ASEPA has petitioned the President to remove Speaker of Parliament “for stated misbehaviour contrary to the public procurement laws of Ghana, abuse of power and corruption.”
ASEPA avers that Prof Ocquaye unilaterally forced Finance Minister, Ken Ofori-Atta, to make funds available for the controversial 450-seater parliamentary chamber and selected an architect to proceed with the project even though Parliament had not concluded discussions on the matter.
Executive Director of ASEPA, Mensah Thompson, said he has petitioned the President to remove the Speaker “for violating the public procurement procedures of this country and for abuse of office and alleged malpractices”.
Drop that chamber
Parliament on Monday dropped a planned project to build a new and expanded chamber after a week-long public opposition.
A statement confirming the decision to discontinue the project indicated that “the [Parliamentary Services] Board, has, upon reviewing representations made to it by well-meaning Ghanaians, accordingly taken the development of the new Chamber block out of its present agenda.”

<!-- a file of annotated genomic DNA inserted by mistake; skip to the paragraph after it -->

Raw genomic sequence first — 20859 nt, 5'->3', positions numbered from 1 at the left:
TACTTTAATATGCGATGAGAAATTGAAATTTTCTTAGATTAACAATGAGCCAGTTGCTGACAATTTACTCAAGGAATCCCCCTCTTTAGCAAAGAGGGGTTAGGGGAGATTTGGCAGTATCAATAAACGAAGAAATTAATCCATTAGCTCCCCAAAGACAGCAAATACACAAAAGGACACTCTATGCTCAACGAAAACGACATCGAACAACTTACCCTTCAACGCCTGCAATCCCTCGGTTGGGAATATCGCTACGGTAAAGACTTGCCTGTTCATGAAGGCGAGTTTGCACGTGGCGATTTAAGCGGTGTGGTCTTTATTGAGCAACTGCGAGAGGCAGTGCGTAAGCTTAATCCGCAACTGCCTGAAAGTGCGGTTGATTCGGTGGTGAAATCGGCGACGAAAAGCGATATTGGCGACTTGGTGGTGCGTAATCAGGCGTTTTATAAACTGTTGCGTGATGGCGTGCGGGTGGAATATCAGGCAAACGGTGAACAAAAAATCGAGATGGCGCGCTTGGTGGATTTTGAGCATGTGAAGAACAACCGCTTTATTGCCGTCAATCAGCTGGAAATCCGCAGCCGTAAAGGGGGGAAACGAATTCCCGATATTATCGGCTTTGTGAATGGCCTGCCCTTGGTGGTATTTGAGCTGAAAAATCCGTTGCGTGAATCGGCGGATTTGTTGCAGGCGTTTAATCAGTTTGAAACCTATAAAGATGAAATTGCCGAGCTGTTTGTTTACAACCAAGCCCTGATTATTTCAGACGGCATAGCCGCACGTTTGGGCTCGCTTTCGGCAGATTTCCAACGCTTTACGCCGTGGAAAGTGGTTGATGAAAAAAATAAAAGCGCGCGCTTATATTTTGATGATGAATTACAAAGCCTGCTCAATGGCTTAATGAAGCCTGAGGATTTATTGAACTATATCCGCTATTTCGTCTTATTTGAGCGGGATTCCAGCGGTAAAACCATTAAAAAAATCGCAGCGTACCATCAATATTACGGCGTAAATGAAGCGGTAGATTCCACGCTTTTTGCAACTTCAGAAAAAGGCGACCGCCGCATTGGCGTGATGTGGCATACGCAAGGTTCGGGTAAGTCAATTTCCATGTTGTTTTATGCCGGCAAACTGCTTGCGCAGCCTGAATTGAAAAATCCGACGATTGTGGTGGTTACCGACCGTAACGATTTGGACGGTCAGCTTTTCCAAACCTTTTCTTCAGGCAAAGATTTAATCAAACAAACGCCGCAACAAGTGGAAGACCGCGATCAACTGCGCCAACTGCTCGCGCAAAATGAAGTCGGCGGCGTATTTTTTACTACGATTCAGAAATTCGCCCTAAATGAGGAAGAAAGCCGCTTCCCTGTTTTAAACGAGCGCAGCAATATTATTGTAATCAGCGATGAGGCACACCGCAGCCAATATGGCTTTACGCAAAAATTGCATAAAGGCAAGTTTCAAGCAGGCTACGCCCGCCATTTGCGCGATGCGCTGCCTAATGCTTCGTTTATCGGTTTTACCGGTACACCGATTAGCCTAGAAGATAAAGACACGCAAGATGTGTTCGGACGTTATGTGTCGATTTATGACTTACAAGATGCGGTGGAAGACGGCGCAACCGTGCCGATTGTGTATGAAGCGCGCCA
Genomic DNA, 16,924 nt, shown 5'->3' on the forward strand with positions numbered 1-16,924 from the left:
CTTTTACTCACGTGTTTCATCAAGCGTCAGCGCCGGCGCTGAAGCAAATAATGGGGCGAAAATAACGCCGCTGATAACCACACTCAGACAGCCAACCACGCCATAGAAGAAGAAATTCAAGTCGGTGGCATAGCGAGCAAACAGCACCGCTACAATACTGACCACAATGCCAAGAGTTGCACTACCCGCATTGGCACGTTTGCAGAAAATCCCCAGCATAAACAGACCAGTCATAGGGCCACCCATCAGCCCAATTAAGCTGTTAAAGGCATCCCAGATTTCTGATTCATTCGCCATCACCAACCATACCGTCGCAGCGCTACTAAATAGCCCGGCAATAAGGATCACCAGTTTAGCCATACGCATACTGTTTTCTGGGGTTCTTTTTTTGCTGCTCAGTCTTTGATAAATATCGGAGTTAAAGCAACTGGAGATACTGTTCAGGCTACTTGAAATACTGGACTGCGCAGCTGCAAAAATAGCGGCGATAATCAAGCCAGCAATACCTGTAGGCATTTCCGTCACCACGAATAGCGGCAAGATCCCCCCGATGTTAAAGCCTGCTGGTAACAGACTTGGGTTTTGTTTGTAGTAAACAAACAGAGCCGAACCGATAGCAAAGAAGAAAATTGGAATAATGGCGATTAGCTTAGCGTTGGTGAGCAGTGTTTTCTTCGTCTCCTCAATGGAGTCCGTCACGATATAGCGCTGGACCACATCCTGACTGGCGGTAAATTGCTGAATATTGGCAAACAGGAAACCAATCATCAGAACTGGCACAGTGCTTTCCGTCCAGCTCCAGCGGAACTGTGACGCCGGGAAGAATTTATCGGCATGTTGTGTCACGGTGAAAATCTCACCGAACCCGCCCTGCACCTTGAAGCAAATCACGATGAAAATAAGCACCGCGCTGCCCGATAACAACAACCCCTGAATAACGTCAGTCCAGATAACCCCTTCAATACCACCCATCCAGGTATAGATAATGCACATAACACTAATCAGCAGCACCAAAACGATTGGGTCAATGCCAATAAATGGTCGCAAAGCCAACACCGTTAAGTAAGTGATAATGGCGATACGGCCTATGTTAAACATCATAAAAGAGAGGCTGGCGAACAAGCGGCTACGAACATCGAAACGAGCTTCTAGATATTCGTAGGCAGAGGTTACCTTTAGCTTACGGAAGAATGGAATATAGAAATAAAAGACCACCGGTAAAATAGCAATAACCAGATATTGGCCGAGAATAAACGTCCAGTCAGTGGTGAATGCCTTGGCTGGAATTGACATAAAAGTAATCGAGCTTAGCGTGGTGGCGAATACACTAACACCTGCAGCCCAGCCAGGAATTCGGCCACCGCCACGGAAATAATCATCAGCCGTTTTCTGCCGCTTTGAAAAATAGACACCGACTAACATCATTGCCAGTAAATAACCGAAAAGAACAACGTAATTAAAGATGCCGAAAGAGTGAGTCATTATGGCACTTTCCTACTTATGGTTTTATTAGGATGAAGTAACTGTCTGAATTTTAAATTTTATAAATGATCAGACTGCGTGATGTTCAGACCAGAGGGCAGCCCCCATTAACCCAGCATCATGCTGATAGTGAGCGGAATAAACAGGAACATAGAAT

A cross-section of Ghanaians expressed anger on local media outlets and social media – with the hashtag ‘Drop that chamber’ – at the proposal of the chamber that was estimated to cost $200 million.
In the petition to remove the Speaker, ASEPA asked, “why did the Speaker of Parliament commence the production of the designs without any competitive tender process and the necessary approvals from the Public Procurement Authority in accordance with the PPA Act? On whose indication, Mr President, did the Finance Ministry also make budgetary allocations for the construction of this new chamber and why has money been spent on the project already, which has now been suspended following a huge public outcry?”
The petition signed Mr Thompson further stated: “Mr President, as a public accountability advocacy group, we have no shred of doubt considering the evidence available on this new chamber saga that the Speaker of Parliament, Professor Aaron Mike Oquaye, acted in bad faith, failed to consult extensively on a capital intensive project, which has now led to loss of money by the state following the suspension of the project and also breached our public procurement laws by single-handedly handpicking an architect to design the prototype for the new chamber without any tender process.”